The Aave stablecoin model
The following chart represents the current variable borrow rate model for stablecoins. As you can see, the interest rate model is a double slope function that aims for a capital allocation of 80%: it means that the interest rate increases with a relatively small slope until 80% and then raises sharply past 80%. The goal is to reward liquidity providers as the available liquidity drops to near 0, and attract more depositors. With the current interest rate model, DAI and the others stablecoins have a different configuration, with DAI having a slightly steeper slope. However, in Aave we have two interest rate models: variable and stable. How does the stable rate model compare to the variable rate model?
As you can see the current configuration is very conservative for the stable rate. It’s consistently higher than the variable rate to the point that at 80% usage of the capital, the stable rate is more than 2x higher (6% variable vs 13.9% stable). Why? The reason is that the stable rate can be considered a new financial instrument, and as such we started very conservatively with it for two very important reasons:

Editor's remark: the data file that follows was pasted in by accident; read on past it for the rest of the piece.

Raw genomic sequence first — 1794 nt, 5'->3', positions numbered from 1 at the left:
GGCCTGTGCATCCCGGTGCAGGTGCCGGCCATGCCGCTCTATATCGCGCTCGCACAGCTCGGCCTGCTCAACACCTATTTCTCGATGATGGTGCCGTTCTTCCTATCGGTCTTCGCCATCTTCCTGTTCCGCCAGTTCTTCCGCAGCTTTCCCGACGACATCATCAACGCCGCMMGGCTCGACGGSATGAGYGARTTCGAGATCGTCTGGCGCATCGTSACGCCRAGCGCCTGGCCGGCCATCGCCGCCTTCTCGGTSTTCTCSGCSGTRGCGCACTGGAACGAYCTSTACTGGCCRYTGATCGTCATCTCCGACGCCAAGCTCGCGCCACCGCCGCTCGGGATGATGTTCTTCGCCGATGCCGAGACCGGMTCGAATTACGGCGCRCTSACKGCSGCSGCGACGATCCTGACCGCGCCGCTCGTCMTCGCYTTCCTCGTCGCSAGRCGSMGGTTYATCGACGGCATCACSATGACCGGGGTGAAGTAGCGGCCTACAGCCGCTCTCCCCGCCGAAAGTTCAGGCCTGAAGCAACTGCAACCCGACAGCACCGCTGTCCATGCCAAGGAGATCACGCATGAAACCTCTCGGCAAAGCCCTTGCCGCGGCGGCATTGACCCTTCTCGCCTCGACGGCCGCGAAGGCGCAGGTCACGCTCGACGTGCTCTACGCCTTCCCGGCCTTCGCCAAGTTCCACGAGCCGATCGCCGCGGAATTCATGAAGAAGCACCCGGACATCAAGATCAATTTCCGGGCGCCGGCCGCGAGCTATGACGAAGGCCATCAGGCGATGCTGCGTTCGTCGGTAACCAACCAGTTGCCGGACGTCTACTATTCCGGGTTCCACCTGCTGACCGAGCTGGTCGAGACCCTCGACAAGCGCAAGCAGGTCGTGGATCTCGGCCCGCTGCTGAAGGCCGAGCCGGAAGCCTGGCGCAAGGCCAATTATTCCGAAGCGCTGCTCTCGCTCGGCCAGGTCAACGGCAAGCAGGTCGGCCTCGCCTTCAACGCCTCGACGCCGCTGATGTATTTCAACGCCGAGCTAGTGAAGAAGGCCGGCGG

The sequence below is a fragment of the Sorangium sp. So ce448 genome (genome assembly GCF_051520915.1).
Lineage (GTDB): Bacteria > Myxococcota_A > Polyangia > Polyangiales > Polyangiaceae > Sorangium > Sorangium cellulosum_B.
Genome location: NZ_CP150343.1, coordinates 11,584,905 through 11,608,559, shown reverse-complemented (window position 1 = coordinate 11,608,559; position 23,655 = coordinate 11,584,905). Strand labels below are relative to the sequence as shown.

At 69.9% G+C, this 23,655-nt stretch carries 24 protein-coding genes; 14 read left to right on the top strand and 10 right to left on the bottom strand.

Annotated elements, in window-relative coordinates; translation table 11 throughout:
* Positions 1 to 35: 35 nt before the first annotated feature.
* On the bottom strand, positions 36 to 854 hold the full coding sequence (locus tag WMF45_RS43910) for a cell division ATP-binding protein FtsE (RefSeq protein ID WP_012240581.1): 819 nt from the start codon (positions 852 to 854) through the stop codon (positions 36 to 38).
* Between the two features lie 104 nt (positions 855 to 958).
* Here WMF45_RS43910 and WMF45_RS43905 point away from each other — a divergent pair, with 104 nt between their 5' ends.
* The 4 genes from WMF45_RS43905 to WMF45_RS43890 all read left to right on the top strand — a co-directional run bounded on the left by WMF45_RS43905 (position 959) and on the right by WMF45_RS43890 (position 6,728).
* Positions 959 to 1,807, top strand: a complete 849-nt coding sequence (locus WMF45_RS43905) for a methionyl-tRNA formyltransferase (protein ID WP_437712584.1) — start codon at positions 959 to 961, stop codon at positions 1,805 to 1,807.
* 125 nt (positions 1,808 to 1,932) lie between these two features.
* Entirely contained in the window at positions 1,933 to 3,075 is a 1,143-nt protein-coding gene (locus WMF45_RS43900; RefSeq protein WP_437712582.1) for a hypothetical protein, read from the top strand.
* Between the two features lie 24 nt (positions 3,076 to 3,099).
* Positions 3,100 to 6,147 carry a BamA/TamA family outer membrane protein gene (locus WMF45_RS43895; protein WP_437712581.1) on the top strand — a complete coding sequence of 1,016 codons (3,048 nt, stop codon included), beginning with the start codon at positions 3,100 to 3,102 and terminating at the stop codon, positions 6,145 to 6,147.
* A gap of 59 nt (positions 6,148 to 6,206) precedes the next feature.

- We needed to collect data and evaluate how the users use the protocol and what their needs are
- We wanted the liquidity in the protocol to grow to a point where stable rates are more financially convenient: the more liquidity available, the more efficient stable rates are
This conservative approach is reflected in the ratio between the outstanding loans at stable vs. variable rates, where variable rate loans represented a whopping 98% of the total. Still it’s interesting to note that 2% of the users chose the stable rates, even with very high rates to begin with, which means they still preferred predictability even at the cost of paying more. This is set to change now with the new interest rate model that we are releasing today!
What is the stable rate and why do we need it?
The need for more predictable interest rates is as old as finance as we know it. In traditional finance, individuals who borrow at fixed or adjustable rates are users that want to be able to plan their finances in advance, have predictability in their expenses and eventually have the possibility to hedge their investments with more certainty. Many users, especially institutionals, expressed interest in the stable rate borrowing. The feedback we collected highlighted the following: